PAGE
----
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Vintage 101: The 2020 Vintage Recap

Howdy folks! It's time yet again for another edition of Vintage 101! I'm your host, Joe Dyer, and this week we're going to be looking back at 2020 and how this year impacted the Vintage format, and what we hope to see going forward for 2021. In addition, we've got two events to talk about, one of which is the last Season Three Showcase Challenge event. Of course, we've also always got the Spice Corner.

Without further ado, let's get right to it.

A Look Back at 2020

As we inch closer to the year 2021, I thought it would be interesting to look back on 2020 and see what changes were wrought in the Vintage format. This was a year that much of Vintage's play consisted solely of Magic Online moreso than any other year due to the ongoing COVID-19 pandemic cutting off paper Magic events. Even the typical large Vintage event of the year in Eternal Weekend was moved to online this year, which ended up being a massive success.

Q1 / Q2 2020 - Theros: Beyond Death and a Jaunt into Companion Land

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Q1 / Q2 of 2020 brought about some of the most radical changes to the Vintage format this year, one of which was a very short-lived change. The beginning of the year kicked off with the release of Theros: Beyond Death and primarily the card Underworld Breach, which became quickly banned in Legacy after a month. Breach's initial place in the Vintage format was mostly as a Yawgmoth's Will-like effect for various Xerox strategies that did not play black, such as Jeskai Xerox and RUG Xerox. Eventually the deck would flourish into its own archetype in the format, an archetype that is still performing very well to this day.

Another card that came about as a result of Theros was the card Thassa's Oracle, which revitalized the deck Doomsday and also created a Xerox Combo variant utilizing the card Demonic Consultation. Eventually this technology would simply merge with the Doomsday shell, but for a while it seemed as if Oracle had created its own splinter deck.

Arguably however, the most contentious period of Vintage in 2020 would come with the release of Ikoria: Lair of Behemoths. The Companion mechanic, which allowed players to utilize an essentially free 8th card in hand at the cost of deck building a specific way and putting the Companion in the deck's sideboard, quickly shot up and took over the format in the form of the card Lurrus of the Dream-Den. Lurrus' ability to rebuy permanents made the line of casting Lotus into Lurrus into rebuying Lotus on Turn One exceptionally powerful, and the deckbuilding restrictions for the card in Vintage were quite easy to manage, as the format tended to often play many CMC two or less permanents anyways (thanks to artifact mana and the like). Companions utterly dominated Vintage during this time, between both Lurrus and Lutri, the Spellchaser. This metagame was extremely polarizing to many players, with some believing the change in the metagame was good and others utterly hating the metagame. The biggest shift for this particular time period was the fact that nearly every deck could very easily play cards like Soul-Guide Lantern in the main deck with Lurrus, which completely pushed out strategies utilizing Bazaar of Baghdad.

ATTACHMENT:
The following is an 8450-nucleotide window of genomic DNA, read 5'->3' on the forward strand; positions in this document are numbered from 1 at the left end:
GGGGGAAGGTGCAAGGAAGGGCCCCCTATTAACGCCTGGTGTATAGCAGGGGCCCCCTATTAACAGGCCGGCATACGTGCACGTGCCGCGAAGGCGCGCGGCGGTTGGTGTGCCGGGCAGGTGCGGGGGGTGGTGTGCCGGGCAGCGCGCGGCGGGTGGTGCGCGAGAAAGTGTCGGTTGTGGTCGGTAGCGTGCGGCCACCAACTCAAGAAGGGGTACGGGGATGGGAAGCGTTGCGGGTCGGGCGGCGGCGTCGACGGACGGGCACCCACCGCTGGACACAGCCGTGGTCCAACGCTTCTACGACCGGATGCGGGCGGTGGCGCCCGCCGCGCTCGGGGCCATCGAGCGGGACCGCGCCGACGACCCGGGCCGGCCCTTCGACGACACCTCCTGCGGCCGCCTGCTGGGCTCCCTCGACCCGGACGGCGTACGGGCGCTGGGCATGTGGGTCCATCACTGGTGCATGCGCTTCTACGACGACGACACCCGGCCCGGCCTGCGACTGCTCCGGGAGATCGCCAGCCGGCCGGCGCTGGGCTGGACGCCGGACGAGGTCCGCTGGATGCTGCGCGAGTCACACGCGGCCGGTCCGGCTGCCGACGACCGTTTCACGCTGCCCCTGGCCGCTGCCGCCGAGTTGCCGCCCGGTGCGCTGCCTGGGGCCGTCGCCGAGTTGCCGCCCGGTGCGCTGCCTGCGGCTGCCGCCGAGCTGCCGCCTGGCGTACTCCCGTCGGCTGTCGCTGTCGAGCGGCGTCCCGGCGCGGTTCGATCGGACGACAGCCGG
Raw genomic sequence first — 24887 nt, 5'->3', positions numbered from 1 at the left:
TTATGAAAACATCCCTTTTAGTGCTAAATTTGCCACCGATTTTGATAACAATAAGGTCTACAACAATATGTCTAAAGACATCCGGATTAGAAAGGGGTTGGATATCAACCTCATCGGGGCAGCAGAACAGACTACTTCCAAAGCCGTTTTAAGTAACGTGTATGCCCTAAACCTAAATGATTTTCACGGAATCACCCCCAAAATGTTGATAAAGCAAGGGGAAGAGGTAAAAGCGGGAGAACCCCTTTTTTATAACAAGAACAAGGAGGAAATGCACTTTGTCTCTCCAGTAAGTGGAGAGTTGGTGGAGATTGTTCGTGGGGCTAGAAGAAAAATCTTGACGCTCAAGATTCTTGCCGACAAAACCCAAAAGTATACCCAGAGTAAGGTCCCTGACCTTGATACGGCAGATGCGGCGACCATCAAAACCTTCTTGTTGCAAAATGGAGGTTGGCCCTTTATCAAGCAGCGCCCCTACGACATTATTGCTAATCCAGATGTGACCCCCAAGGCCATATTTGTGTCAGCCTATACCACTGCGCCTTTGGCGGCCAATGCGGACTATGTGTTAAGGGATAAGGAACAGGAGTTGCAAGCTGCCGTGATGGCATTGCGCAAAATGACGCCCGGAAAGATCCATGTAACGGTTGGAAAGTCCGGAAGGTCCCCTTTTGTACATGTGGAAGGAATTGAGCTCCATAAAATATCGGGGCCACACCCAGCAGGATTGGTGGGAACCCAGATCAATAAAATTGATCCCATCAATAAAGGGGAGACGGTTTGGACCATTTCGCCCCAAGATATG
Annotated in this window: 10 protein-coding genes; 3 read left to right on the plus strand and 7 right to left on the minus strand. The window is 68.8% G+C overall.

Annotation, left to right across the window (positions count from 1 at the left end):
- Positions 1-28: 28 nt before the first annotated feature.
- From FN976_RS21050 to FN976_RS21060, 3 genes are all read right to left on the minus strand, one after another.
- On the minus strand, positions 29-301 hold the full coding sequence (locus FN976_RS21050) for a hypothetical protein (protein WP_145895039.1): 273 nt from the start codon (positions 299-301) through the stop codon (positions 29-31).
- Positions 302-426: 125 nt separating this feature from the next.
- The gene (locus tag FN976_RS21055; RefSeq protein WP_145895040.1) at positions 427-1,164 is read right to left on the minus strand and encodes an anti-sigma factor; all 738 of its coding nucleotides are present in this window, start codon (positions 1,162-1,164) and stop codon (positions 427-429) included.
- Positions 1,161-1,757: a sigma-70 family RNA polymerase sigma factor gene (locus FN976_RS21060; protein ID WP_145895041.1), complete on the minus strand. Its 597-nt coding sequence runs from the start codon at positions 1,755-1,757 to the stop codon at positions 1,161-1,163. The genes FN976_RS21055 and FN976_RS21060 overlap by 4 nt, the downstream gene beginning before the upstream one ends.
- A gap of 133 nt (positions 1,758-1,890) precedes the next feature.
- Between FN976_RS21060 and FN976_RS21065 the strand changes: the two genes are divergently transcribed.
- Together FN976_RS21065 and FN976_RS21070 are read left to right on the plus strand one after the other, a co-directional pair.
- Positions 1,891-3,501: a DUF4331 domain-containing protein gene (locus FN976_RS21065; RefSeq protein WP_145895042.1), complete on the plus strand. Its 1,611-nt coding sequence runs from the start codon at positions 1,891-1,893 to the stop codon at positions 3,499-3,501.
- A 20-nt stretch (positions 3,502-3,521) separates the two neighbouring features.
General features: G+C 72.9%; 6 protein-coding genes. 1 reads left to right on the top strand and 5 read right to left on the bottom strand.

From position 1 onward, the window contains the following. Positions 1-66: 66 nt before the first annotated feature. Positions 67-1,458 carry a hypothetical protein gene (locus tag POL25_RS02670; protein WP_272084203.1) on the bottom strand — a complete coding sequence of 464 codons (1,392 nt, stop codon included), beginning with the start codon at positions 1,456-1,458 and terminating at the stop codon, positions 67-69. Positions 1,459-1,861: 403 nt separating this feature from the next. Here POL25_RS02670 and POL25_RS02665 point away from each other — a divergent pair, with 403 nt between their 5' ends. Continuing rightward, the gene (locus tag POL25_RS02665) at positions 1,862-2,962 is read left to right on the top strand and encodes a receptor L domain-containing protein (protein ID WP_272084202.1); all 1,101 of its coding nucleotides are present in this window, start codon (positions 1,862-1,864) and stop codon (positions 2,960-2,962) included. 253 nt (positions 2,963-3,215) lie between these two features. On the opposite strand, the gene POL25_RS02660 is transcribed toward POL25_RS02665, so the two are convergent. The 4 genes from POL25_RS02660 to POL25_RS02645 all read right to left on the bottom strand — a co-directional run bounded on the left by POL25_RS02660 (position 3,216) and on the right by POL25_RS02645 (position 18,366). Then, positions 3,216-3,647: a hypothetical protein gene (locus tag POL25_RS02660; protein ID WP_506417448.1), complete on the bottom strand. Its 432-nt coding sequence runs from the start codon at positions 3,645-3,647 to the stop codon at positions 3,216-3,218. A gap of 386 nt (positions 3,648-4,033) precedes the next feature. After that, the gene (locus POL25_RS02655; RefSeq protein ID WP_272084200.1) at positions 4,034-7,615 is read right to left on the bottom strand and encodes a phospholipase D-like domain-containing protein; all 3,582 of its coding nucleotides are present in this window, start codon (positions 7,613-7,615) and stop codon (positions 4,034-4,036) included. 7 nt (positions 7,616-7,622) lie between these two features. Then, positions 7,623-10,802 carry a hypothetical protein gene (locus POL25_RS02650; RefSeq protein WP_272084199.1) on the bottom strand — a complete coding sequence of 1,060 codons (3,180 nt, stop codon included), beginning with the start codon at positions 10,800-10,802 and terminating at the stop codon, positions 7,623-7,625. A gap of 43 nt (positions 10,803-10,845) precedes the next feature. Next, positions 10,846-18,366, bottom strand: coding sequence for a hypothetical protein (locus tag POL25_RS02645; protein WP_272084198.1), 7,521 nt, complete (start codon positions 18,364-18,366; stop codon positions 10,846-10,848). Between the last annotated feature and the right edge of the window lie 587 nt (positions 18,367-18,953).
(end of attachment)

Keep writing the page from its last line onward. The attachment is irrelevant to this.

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It was also during this time period that the Breach deck finally came into its own thanks to being able to utilize Lurrus' abilities. The shell of the deck would survive even past the banning of Lurrus however, and would utilize another Ikoria card in Sprite Dragon as a cheap scalable threat.

The Companion metagame would not last however as in May the hammer was brought down upon Lurrus of the Dream-Den, banning the card for good from the Vintage format. This was an incredibly interesting decision for Wizards to have made, as it was the first banning in a long time in the format, going back to when the format was still just called Type 1. The only other ban in the "Vintage" format at this time was the card Shahrazad, which was banned for major logistical tournament reasons. Due to the fact that Lurrus' very nature as being a singleton sideboard card based on how the Companion mechanic functioned, restricting the card was essentially impossible, forcing Wizards to make the decision to ban the card.

In June however, the Companion rules themselves received a major update, effectively errata'ing the mechanic at a functional level. Instead of simply being able to cast the Companion from outside of the game during the game, the mechanic was changed to require the player to pay three generic mana to put it into their hand, and only at any time that they could cast a Sorcery spell. While this potentially drastically changes how good Lurrus is in the format, the card as of yet remains banned.